Lucien Clergue (French, 1934-2014)
Lucien Clergue was a celebrated French photographer. During his childhood, his hometown of Arles was almost completely destroyed by Allied bombing. This traumatic experience would influence Clergue’s early photography, as it centered around dark post-WWII imagery. A young and ambitious Clergue famously accosted Pablo Picasso outside of a bullfight and showed him his photographs. The two grew to become great friends and collaborators, and Picasso’s connections allowed Clergue to break into the elite art scene.By 1960, Clergue had developed his signature style: nude female portraits characterized by the omission of the model’s face and identity. As Clergue grew to international prominence, he continued to make images that centered around Arles and themes of death and fertility. Among many other awards, he was the first photographer to be honored with a membership in the Académie des Beaux-Arts de L’Institut de France in2006. Sicilian Botanic Garden was taken in Palermo, Italy in 1988. It demonstratesClergue’s fascination with nature, fertility, and the juxtaposition of light and shadow.
La Cosa Preziosa (Italian)
La Cosa Preziosa is an Italian sound artist based in Dublin, Ireland. She uses her own field recordings to create nature-based soundscapes. Her artist name, which translates to “the precious thing” refers to the fragility and beauty of the sounds found in nature. Inher own words, the artist aims to “capture and celebrate life’s fleeting stories, sketching moments as we tend to experience them.” In recent years, La Cosa Preziosa has received awards like the “Europe: A Sound Panorama” juried prize and “Dublin City Council Artist’sBursary and Project Awards.”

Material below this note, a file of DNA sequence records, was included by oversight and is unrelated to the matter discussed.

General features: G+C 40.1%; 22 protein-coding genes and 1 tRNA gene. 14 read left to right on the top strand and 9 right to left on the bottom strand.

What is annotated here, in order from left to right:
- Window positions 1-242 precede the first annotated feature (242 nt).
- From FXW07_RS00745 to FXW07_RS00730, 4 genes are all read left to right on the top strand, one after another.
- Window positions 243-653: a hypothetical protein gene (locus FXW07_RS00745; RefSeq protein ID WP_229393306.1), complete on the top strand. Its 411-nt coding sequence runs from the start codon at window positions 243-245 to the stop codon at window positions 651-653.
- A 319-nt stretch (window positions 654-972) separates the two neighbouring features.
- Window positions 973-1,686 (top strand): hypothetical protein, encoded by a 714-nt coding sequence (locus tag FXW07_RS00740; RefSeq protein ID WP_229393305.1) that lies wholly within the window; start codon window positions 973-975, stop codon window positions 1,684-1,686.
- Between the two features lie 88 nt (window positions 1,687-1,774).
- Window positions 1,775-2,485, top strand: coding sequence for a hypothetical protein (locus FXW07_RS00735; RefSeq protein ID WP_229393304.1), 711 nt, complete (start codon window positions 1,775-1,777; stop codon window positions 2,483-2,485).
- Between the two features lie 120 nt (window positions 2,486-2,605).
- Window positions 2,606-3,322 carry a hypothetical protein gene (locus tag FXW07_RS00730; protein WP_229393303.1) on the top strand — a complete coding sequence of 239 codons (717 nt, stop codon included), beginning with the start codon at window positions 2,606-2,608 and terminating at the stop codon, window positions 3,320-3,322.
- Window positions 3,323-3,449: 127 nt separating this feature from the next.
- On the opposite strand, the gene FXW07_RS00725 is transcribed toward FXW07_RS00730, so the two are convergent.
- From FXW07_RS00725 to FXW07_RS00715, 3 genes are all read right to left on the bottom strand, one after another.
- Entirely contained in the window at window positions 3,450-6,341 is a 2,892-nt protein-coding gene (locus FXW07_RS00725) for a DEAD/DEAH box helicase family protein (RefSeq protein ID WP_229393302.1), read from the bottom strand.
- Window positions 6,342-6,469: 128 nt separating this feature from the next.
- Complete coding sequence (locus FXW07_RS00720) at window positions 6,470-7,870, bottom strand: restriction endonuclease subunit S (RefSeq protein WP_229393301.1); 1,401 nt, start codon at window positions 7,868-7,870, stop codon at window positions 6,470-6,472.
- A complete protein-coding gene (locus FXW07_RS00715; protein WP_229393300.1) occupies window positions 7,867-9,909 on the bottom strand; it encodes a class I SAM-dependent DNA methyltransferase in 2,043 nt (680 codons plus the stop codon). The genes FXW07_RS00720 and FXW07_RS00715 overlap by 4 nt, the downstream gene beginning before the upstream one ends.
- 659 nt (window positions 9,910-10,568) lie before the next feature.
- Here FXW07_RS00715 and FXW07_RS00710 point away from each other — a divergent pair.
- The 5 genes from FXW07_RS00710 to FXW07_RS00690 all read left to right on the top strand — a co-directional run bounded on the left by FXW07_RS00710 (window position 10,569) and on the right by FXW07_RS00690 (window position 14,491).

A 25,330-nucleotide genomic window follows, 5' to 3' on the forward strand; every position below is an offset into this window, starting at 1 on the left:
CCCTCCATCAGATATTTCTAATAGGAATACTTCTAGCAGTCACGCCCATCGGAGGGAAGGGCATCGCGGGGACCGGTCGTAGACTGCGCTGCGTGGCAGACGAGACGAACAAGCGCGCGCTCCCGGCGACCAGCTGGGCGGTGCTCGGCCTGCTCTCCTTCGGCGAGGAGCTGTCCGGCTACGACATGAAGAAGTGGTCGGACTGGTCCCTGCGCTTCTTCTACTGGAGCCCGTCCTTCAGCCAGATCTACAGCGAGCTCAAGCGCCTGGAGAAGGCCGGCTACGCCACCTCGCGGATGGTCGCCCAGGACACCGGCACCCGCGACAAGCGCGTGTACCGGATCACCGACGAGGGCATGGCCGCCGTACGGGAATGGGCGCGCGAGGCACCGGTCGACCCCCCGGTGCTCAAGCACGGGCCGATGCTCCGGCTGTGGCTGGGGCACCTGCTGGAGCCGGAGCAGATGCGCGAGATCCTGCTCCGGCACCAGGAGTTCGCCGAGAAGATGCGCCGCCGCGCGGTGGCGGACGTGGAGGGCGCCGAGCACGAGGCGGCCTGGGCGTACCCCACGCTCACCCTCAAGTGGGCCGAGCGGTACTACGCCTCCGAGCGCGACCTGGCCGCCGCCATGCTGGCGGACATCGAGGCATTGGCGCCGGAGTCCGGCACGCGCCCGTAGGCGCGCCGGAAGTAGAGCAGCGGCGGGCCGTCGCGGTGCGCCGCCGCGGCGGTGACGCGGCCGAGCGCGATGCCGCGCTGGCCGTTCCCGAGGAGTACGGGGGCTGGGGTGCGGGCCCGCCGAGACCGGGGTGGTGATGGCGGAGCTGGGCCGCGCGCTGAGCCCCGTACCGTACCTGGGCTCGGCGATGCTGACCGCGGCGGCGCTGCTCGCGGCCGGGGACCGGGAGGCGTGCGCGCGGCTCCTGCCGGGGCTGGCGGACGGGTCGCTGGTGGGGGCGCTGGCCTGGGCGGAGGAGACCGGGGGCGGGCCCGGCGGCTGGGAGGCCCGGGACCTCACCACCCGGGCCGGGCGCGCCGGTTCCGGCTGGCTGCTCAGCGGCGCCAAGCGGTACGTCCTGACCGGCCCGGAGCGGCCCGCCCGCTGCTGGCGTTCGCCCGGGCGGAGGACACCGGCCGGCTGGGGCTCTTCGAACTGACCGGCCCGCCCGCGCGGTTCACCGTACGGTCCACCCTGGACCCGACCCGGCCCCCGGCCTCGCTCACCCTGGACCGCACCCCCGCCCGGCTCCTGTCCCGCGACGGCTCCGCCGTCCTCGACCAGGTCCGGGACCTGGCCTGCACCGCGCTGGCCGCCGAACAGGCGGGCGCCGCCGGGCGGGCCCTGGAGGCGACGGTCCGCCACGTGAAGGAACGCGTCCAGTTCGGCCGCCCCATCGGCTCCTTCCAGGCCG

La Cosa Preziosa’s piece Numphé was created in response to Lucien Clergue’s SicilianBotanical Gardens. In her words, “The piece imagines the pond of the Orto Botanico inPalermo as a fantastical meeting place: where sounds from its surroundings, formed both day and night, come to gather and mingle beyond time and space.” Numphé was created using field recordings from the South of Italy. The song’s name was inspired by the Greek word for nymphae, also the botanical word for the water lily. Numphé’s rhythmic nature sounds envelop the listener and works to elevate Clergue’s beautiful nature landscape.